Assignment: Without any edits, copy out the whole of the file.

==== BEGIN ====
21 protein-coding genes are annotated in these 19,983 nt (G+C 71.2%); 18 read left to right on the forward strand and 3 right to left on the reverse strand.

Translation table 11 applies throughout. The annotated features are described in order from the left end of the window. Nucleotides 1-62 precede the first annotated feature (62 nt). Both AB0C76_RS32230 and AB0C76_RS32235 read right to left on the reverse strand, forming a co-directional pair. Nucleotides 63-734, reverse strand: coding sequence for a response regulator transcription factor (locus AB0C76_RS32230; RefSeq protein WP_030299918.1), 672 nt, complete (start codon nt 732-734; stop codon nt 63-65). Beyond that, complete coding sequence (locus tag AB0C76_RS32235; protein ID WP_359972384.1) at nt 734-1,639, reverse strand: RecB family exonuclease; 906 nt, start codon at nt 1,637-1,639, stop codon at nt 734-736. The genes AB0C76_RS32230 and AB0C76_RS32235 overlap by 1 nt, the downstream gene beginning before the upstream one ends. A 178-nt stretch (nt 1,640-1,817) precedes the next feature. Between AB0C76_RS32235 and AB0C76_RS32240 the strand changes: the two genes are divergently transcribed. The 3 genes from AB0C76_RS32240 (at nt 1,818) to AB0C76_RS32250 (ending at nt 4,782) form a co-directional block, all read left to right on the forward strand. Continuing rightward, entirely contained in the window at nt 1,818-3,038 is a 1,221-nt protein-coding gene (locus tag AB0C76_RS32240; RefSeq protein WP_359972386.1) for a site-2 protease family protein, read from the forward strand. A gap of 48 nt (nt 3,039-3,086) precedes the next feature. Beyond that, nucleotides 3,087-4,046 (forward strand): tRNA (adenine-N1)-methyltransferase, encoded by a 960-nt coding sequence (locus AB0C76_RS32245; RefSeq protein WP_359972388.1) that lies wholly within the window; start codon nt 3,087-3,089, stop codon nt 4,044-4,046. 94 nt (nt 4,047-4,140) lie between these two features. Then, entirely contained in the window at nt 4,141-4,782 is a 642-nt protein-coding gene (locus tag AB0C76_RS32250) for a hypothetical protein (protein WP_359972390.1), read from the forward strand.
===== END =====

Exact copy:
21 protein-coding genes are annotated in these 19,983 nt (G+C 71.2%); 18 read left to right on the forward strand and 3 right to left on the reverse strand.

Translation table 11 applies throughout. The annotated features are described in order from the left end of the window. Nucleotides 1-62 precede the first annotated feature (62 nt). Both AB0C76_RS32230 and AB0C76_RS32235 read right to left on the reverse strand, forming a co-directional pair. Nucleotides 63-734, reverse strand: coding sequence for a response regulator transcription factor (locus AB0C76_RS32230; RefSeq protein WP_030299918.1), 672 nt, complete (start codon nt 732-734; stop codon nt 63-65). Beyond that, complete coding sequence (locus tag AB0C76_RS32235; protein ID WP_359972384.1) at nt 734-1,639, reverse strand: RecB family exonuclease; 906 nt, start codon at nt 1,637-1,639, stop codon at nt 734-736. The genes AB0C76_RS32230 and AB0C76_RS32235 overlap by 1 nt, the downstream gene beginning before the upstream one ends. A 178-nt stretch (nt 1,640-1,817) precedes the next feature. Between AB0C76_RS32235 and AB0C76_RS32240 the strand changes: the two genes are divergently transcribed. The 3 genes from AB0C76_RS32240 (at nt 1,818) to AB0C76_RS32250 (ending at nt 4,782) form a co-directional block, all read left to right on the forward strand. Continuing rightward, entirely contained in the window at nt 1,818-3,038 is a 1,221-nt protein-coding gene (locus tag AB0C76_RS32240; RefSeq protein WP_359972386.1) for a site-2 protease family protein, read from the forward strand. A gap of 48 nt (nt 3,039-3,086) precedes the next feature. Beyond that, nucleotides 3,087-4,046 (forward strand): tRNA (adenine-N1)-methyltransferase, encoded by a 960-nt coding sequence (locus AB0C76_RS32245; RefSeq protein WP_359972388.1) that lies wholly within the window; start codon nt 3,087-3,089, stop codon nt 4,044-4,046. 94 nt (nt 4,047-4,140) lie between these two features. Then, entirely contained in the window at nt 4,141-4,782 is a 642-nt protein-coding gene (locus tag AB0C76_RS32250) for a hypothetical protein (protein WP_359972390.1), read from the forward strand.